Avoidable deaths in Scotland

   Avoidable deaths in Scotland

A recent article featured in the British Medical Journal made reference to the fact that rates of “avoidable deaths” in Scotland had stalled. But when the data is broken down further, an interesting (and alarming) trend can be found – “external causes”, which account for more than one in five avoidable deaths, are on the increase. And of these external causes, accidental injuries account for roughly 75 per cent of deaths.

Accidents now account for four per cent of all deaths in Scotland, more than assault or suicide, and the numbers are on the rise. In 2018, 2,512 people died, up 164 from 2017, and a huge 762 from 2014. Last year, nearly half of deaths were due to accidental poisoning, and nearly two in five were from falls.
This is a rise that we have to arrest. Accidents place a major burden on the NHS, impact the economy through lost time and productivity, and create unimaginable heartbreak by those affected, and they are all completely and easily preventable.

Thankfully, progress is being made here in Scotland. The Building Safer Communities Unintentional Injury and Harm Executive Group is a collaboration of organisations, including RoSPA, that are working to reduce unintentional injury and harm. An online hub was recently launched which provides practice exemplars of projects, as well as resources and information for organisations to use to help prevent injuries.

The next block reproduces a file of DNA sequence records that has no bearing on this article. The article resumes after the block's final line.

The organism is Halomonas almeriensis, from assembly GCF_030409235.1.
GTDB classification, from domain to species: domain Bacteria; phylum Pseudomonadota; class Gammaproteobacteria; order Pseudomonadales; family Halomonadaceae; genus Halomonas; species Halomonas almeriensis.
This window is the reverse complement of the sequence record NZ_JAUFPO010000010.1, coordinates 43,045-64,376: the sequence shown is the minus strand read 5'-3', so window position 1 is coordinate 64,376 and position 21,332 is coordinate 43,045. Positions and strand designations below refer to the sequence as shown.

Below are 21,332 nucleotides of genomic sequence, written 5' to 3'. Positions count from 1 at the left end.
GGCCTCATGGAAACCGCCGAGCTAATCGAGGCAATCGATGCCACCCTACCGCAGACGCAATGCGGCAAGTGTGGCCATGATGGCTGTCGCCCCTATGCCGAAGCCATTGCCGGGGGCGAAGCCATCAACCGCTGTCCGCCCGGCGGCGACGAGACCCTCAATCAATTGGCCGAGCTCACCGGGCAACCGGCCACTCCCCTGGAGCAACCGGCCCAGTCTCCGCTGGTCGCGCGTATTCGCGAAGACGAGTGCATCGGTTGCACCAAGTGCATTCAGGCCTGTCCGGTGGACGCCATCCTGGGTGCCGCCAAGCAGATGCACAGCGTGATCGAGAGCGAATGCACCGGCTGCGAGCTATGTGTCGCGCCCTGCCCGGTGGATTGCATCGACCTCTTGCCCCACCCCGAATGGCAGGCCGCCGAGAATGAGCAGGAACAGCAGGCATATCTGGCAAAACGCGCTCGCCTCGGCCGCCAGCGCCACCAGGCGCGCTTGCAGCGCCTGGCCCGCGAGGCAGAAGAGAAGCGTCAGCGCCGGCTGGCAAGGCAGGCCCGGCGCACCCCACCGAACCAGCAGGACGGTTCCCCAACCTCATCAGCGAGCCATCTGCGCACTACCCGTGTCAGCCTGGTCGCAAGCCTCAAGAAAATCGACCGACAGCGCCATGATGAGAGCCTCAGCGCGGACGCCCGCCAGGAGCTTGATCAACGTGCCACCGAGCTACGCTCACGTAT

The Scottish Government is also publishing its Falls and Fracture Prevention Strategy for 2019-2024, which aims to help people sustain and improve their wellbeing and health. It provides a whole-system approach to the prevention of falls and fractures.

A number of projects and research is also under way. For example, to help reduce accidental injuries and fatalities RoSPA Scotland launched its Keeping Kids Safe in the Home Project in Edinburgh, which is designed to provide parents and carers of children under the age of five with simple advice and information to help them keep their children safe. RoSPA Scotland is also carrying out research into scald injuries in association with Care of Burns in Scotland (COBIS) and East Renfrewshire Council.

For more information email [email protected]

Carlene McAvoy, community safety development manager
Posted: 8/6/2019 1:29:47 PM 0 comments


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